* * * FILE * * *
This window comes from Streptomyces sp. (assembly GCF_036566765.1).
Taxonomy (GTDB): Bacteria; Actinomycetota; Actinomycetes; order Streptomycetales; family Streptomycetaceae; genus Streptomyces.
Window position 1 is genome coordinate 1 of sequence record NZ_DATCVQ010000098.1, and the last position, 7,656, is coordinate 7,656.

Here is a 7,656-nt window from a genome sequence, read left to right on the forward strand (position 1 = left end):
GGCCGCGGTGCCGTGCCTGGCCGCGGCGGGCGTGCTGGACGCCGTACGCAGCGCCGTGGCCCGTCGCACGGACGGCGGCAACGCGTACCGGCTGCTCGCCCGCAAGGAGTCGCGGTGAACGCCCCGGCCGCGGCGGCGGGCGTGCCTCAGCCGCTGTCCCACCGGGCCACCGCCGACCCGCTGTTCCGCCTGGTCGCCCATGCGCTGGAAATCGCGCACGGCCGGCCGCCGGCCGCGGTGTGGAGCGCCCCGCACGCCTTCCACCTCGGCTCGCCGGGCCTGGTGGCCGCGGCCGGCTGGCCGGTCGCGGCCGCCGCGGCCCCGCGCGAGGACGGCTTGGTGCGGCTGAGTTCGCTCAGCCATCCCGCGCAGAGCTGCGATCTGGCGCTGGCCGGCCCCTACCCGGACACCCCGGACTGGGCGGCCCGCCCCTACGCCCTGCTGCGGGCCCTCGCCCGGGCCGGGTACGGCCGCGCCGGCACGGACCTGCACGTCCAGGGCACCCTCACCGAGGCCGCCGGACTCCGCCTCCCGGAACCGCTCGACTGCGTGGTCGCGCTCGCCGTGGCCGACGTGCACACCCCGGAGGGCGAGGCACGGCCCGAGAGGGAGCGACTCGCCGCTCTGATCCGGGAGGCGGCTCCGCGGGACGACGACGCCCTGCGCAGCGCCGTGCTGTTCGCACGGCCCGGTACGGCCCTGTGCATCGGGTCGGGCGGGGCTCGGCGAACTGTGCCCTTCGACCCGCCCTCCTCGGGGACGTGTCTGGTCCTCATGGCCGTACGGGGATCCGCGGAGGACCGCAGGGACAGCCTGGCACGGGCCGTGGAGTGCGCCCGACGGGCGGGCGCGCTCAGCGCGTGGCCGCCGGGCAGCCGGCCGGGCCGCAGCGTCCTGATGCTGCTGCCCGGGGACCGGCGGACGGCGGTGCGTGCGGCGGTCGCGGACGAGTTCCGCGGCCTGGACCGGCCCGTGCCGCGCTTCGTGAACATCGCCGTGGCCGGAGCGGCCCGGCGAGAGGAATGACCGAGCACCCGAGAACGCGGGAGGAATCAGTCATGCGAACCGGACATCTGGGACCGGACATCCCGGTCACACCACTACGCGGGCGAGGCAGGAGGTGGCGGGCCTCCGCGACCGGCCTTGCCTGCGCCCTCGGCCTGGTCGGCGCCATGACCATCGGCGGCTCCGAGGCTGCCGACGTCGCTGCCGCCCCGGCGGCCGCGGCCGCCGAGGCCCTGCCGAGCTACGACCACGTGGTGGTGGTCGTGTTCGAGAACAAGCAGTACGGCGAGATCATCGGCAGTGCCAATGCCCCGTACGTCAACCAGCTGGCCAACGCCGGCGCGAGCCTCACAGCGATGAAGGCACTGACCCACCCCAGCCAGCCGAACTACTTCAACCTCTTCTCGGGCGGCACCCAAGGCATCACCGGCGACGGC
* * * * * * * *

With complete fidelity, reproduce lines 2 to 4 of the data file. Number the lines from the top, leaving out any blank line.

Taxonomy (GTDB): Bacteria; Actinomycetota; Actinomycetes; order Streptomycetales; family Streptomycetaceae; genus Streptomyces.
Window position 1 is genome coordinate 1 of sequence record NZ_DATCVQ010000098.1, and the last position, 7,656, is coordinate 7,656.

Here is a 7,656-nt window from a genome sequence, read left to right on the forward strand (position 1 = left end):